Get Smart

New wiring and control systems let you run everything from lighting to music to window blinds with the touch of a button-whether you’re in the garage or flying home from the West Coast.

Greta Colgan of Beyond the Studs in
Wilmington helps homeowners design
system controls that can make life
much less complicated.

Photograph by Tom Nutter


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Get Smart
New wiring and control systems let you run everything from lighting to music to window blinds with the touch of a button�whether you�re in the garage or flying home from the West Coast.

In a smart home, the air conditioning switches on with the stroke of a key on a laptop�from hundreds of miles away. Blinds glide open and close as if by magic. A music library can be searched by artist or genre�then fill the house with song.

Keeping up with the Jetsons is a whole lot easier these days.

Technology is enabling families to come home to secure, cheerfully illuminated houses. Parents can remotely turn on the fountain in the garden�and turn off the television in their daughter�s room. Even the lighting in the fish tank can be programmed to keep the guppies happy.

It might sound complicated. But automation actually makes life simpler.

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�There�s no more jumping out of bed because you forgot to turn off the kitchen light,� says Terry Menacker, owner of Overture in Wilmington, a designer and installer of high-end electronics. �There are no more piles of DVDs and CDs. Everything is stored on a hard drive.�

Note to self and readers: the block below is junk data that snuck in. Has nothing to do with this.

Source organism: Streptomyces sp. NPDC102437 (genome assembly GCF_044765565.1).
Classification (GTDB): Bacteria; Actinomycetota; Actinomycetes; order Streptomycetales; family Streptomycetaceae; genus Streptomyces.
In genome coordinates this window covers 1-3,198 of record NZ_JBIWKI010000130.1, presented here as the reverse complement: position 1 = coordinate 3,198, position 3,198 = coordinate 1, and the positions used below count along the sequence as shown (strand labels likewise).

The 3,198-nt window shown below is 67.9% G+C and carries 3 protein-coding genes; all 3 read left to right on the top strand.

He refers to the technologies that organize us, entertain us and keep us safe as �electronic servants.� Truth to tell, they�ve been around for years in the form of automatic garage door openers, remote controls that change the channels on the TV and lawn irrigation systems.

The latest generation in electronics can detect and turn off unnecessary energy consumers when you dash off to work in the morning, lowering the heat, switching off the radio and shutting down the iron you left on in the laundry room in your haste to get on the road. Cameras can show you who is at the front door�or that a water pipe has burst at the beach house.

Manny Alvarez, owner of Electronic Home Solutions in Hockessin, says the greatest demand currently is for whole-house audio systems.

�People understand the concept of having music in every room,� he says. �They are only starting to realize that structured wiring can easily move all kinds of data throughout your house�audio, video, information.�

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Alvarez designed and installed a system for an older woman who suffers from arthritis. She now can adjust the shades in the house automatically with the touch of a central keypad. Lighting is activated by motion detectors that instantly turn on lamps when she enters a room.

�It�s been a wonderful lifestyle change for her,� Alvarez says. �It�s given her a new sense of freedom, comfort and safety.�

E.J. Feulner, chief custom designer at HiFi House in Wilmington, says lighting can be programmed to set various moods�for entertaining, tasks and relaxation�as well as for security. Outside, lights might illuminate a path from the garage to the back door. Inside, systems can replicate the patterns of the homeowners when they�re away, perhaps turning on lights in the bedroom in the morning, in the dining room at supper time, then switching on in the family room.